Monday - Friday
8am - 6pm
9am - 5pm

10am - 5pm

Liver Disease

Unlike humans, liver disease is relatively common in cats and dogs, especially with advancing age.

The liver is an extremely important organ in the body, responsible for processing digested food components absorbed from the intestinal tract, cleansing and filtering the blood, breaking down the products of cellular metabolism and presenting them in a form able to be excreted in the faeces or urine.   It has many other functions as well.

Like any organ in the body, the liver can become diseased by infection, inflammatory conditions, poisoning, various cancers -either primary or secondary, immune mediated diseases etc. 

The clinical symptoms of liver disease can be many and varied, but may include such things as inappetance, lethargy and fever, jaundice, weight loss, increased or decreased  thirst and changes in bowel motion consistency, colour, amount etc.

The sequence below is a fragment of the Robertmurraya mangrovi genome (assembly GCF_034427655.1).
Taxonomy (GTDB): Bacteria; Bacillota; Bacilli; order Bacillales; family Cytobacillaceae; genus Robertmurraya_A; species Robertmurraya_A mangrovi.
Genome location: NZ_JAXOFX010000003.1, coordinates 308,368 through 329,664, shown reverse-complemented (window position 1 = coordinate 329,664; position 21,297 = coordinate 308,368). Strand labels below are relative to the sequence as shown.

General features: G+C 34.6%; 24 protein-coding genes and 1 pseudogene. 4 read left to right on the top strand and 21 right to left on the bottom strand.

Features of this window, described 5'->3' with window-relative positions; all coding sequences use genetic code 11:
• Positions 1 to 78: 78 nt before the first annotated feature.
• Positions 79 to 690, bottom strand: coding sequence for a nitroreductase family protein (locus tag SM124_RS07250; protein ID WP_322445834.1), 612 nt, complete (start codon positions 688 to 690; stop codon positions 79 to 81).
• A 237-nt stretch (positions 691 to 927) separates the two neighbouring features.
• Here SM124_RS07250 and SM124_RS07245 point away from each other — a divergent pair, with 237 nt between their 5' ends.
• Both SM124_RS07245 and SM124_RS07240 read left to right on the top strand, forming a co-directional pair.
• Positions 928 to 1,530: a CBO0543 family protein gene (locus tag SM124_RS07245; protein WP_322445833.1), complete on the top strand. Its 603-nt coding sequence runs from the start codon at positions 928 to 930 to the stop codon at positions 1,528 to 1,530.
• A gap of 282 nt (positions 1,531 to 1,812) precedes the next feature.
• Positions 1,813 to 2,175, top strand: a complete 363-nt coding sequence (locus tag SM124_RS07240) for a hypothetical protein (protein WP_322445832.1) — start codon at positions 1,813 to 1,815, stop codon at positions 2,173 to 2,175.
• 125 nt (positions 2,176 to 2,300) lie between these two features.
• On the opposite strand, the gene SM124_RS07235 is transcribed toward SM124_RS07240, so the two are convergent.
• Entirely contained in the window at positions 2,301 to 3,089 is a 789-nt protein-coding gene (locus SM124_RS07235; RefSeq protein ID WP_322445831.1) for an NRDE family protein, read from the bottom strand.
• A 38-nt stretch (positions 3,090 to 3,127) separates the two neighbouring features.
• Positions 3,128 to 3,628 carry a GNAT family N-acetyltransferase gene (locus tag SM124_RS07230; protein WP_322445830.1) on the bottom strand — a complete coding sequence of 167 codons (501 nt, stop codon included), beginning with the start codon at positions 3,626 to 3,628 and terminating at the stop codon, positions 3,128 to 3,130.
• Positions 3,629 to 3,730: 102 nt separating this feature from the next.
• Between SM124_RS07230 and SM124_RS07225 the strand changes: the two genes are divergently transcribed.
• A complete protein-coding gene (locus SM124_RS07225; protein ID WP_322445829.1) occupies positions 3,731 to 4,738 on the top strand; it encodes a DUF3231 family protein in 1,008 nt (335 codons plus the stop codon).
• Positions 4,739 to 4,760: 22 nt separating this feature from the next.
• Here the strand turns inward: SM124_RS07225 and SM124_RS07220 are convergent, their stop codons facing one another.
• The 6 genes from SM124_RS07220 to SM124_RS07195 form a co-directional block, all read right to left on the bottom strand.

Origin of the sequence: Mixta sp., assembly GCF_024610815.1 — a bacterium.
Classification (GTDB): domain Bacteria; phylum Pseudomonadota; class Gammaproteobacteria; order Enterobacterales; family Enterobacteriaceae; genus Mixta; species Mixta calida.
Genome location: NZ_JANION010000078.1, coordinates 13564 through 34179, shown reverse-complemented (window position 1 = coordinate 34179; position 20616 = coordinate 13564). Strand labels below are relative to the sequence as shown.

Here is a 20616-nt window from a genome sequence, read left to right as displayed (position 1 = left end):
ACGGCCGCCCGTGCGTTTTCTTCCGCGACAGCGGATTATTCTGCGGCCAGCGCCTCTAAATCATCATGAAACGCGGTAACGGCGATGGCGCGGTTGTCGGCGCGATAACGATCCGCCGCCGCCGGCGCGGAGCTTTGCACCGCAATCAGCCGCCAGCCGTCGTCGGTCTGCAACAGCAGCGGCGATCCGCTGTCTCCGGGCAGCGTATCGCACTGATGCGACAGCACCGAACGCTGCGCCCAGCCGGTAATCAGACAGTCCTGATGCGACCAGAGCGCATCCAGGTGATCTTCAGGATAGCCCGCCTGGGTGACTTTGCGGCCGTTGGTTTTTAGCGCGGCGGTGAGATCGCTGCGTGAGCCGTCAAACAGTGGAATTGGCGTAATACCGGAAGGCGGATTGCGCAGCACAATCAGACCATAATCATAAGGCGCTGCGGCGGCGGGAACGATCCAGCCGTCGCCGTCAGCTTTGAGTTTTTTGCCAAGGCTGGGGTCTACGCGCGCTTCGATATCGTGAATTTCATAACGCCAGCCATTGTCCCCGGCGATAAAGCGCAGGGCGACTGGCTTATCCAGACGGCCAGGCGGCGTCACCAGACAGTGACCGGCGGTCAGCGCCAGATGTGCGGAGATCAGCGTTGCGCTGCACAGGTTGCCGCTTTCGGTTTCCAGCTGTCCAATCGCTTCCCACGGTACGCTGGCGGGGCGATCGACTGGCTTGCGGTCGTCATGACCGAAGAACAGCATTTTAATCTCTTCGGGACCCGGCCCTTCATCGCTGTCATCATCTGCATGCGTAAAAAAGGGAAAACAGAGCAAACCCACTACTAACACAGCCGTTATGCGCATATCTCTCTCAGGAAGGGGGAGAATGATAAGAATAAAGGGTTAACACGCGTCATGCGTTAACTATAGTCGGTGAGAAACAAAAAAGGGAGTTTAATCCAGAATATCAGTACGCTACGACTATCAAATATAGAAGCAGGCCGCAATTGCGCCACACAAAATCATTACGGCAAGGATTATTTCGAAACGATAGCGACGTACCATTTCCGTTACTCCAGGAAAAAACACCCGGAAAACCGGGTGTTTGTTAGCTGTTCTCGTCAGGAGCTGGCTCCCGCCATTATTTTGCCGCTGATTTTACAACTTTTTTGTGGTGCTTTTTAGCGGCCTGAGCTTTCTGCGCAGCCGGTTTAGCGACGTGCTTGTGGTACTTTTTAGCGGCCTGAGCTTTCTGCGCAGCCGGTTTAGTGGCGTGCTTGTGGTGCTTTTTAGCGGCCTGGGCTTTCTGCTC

Diagnosis of liver disease is usually based on clinical examination by the veterinarian and blood testing.   Ultrasound and radiography may also be useful.  

Treatment will depend upon cause, but is usually based around dietary changes and specific medications.   Medications may include antibiotics, anti-inflammatories and/or immunosuppressive drugs, drugs to improve the flow of bile, anabolic therapy etc.

Diet is an extremely important part of therapy and is used to either support the liver’s healing processes or decrease the side effects associated with some liver diseases.   It generally consists of a low fat, specific protein diet, with higher carbohydrate content. 

Hills L/D (Liver diet) comes in a dry and wet food form and is the recommended diet for animals with liver disease.   It contains the optimal amounts of nutrients, vitamins and minerals to assist with liver repair, limit ongoing liver damage and toxicity associated with liver disease.

The veterinarian will discuss diet with you.   Frequent rechecks and blood tests are often necessary to monitor liver function and repair. 

© Forrest Hill Vets (2000) Ltd